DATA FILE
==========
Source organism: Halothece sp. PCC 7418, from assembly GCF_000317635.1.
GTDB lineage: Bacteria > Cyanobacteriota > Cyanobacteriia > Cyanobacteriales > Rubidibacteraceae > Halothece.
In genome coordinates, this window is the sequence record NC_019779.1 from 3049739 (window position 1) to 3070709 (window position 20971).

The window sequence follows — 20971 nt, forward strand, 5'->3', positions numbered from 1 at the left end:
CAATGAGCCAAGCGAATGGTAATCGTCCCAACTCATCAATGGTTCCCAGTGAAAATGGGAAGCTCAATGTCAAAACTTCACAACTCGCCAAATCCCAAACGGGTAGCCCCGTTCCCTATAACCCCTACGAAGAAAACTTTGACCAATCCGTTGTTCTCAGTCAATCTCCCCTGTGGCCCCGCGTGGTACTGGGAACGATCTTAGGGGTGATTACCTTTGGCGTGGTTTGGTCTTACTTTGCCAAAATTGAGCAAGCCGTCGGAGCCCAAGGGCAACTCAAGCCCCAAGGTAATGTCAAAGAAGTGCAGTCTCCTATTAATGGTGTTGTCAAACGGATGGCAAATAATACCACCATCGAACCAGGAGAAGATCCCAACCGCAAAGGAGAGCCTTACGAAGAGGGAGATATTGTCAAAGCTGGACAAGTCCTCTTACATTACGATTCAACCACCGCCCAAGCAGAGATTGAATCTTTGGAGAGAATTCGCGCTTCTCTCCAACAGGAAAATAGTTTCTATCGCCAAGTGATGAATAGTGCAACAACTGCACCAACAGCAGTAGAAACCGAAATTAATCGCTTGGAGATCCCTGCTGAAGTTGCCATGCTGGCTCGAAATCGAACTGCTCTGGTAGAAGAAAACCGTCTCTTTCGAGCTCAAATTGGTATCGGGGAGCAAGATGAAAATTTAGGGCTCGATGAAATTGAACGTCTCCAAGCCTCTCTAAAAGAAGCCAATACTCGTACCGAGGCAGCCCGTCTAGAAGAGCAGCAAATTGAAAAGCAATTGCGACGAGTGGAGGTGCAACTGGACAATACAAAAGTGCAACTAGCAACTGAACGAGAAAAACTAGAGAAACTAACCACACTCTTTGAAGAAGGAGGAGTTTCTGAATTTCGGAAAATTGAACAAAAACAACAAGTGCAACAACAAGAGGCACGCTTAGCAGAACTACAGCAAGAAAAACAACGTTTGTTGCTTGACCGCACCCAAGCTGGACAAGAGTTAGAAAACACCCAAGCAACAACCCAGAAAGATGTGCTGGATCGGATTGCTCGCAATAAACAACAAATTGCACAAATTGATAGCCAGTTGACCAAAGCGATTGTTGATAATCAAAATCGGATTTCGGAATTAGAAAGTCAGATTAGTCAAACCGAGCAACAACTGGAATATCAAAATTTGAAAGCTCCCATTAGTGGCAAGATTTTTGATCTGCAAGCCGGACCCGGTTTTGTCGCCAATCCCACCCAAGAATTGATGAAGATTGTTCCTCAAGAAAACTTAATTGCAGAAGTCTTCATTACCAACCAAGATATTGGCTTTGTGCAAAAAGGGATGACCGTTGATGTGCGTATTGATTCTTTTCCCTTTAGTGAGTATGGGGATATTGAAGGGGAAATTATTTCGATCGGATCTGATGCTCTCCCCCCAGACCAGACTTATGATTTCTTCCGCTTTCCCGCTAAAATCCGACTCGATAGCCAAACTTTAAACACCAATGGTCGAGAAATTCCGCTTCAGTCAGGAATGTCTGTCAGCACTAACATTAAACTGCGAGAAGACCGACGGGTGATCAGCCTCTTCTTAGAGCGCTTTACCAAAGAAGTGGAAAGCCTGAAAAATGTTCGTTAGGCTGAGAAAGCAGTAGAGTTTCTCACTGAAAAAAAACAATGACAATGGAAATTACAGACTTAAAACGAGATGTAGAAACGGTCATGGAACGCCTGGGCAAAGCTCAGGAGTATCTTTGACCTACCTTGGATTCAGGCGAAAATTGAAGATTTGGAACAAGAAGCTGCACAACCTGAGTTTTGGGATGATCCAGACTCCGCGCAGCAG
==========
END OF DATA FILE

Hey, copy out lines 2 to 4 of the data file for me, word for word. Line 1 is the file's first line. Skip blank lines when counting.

GTDB lineage: Bacteria > Cyanobacteriota > Cyanobacteriia > Cyanobacteriales > Rubidibacteraceae > Halothece.
In genome coordinates, this window is the sequence record NC_019779.1 from 3049739 (window position 1) to 3070709 (window position 20971).

The window sequence follows — 20971 nt, forward strand, 5'->3', positions numbered from 1 at the left end: